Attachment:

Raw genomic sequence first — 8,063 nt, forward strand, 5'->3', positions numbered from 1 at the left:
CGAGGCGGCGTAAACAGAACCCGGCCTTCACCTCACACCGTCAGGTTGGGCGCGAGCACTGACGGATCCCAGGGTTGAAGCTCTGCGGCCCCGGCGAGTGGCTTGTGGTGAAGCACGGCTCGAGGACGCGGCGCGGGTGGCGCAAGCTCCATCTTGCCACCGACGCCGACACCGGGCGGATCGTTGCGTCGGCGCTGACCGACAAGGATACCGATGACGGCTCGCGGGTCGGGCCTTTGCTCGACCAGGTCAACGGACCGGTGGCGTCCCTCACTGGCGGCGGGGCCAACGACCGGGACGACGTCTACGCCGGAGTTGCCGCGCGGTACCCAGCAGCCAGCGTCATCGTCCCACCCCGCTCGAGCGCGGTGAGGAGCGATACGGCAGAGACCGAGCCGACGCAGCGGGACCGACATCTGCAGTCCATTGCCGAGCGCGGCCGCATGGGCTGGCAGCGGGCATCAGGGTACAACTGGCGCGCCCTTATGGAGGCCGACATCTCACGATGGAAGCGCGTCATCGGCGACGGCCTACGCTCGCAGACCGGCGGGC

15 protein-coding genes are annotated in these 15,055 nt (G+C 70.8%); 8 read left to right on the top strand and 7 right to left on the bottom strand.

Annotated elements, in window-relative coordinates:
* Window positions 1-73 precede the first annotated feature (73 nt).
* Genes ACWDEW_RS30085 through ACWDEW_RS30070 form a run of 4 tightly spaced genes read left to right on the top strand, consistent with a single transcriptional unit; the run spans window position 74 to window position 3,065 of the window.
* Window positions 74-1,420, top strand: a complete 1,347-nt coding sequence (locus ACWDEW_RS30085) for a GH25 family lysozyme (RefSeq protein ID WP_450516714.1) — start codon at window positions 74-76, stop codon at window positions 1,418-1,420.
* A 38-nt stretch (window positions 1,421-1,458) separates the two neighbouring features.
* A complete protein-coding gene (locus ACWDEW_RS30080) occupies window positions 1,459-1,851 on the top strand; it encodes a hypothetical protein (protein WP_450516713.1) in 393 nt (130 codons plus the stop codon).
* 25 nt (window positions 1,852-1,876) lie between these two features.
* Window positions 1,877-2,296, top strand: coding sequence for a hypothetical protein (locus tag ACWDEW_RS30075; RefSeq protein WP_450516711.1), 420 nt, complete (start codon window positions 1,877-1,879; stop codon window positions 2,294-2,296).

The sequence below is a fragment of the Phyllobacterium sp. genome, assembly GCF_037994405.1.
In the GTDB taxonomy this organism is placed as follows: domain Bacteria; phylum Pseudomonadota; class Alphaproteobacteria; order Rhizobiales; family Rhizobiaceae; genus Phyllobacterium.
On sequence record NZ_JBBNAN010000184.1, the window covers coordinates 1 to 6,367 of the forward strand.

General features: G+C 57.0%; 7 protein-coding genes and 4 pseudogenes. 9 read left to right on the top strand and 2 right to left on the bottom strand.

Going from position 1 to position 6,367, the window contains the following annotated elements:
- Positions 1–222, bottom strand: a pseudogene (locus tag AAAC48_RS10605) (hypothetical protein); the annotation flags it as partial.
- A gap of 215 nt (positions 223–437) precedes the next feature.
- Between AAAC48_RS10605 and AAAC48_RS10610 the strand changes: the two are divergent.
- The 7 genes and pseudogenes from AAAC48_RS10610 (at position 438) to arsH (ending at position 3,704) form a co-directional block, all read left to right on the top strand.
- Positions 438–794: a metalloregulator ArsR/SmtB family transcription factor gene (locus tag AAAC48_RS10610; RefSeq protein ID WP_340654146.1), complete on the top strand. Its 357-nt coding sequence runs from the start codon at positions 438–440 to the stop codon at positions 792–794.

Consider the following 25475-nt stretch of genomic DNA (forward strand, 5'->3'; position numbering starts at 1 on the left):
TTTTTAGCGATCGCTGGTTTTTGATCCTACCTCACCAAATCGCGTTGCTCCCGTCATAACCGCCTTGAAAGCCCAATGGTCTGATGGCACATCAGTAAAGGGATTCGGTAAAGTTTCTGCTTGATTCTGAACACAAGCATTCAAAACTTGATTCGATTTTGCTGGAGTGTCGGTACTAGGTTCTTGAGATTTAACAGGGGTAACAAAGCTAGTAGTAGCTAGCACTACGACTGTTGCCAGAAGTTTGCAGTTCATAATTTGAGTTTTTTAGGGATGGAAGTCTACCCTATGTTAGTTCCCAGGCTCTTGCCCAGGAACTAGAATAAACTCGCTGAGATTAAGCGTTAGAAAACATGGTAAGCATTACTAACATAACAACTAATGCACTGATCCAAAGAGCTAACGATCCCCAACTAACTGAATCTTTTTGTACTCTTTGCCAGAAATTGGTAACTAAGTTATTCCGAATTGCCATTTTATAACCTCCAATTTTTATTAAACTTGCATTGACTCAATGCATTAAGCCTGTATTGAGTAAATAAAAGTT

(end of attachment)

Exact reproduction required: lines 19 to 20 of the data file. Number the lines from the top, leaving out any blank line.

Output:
- Between AAAC48_RS10605 and AAAC48_RS10610 the strand changes: the two are divergent.
- The 7 genes and pseudogenes from AAAC48_RS10610 (at position 438) to arsH (ending at position 3,704) form a co-directional block, all read left to right on the top strand.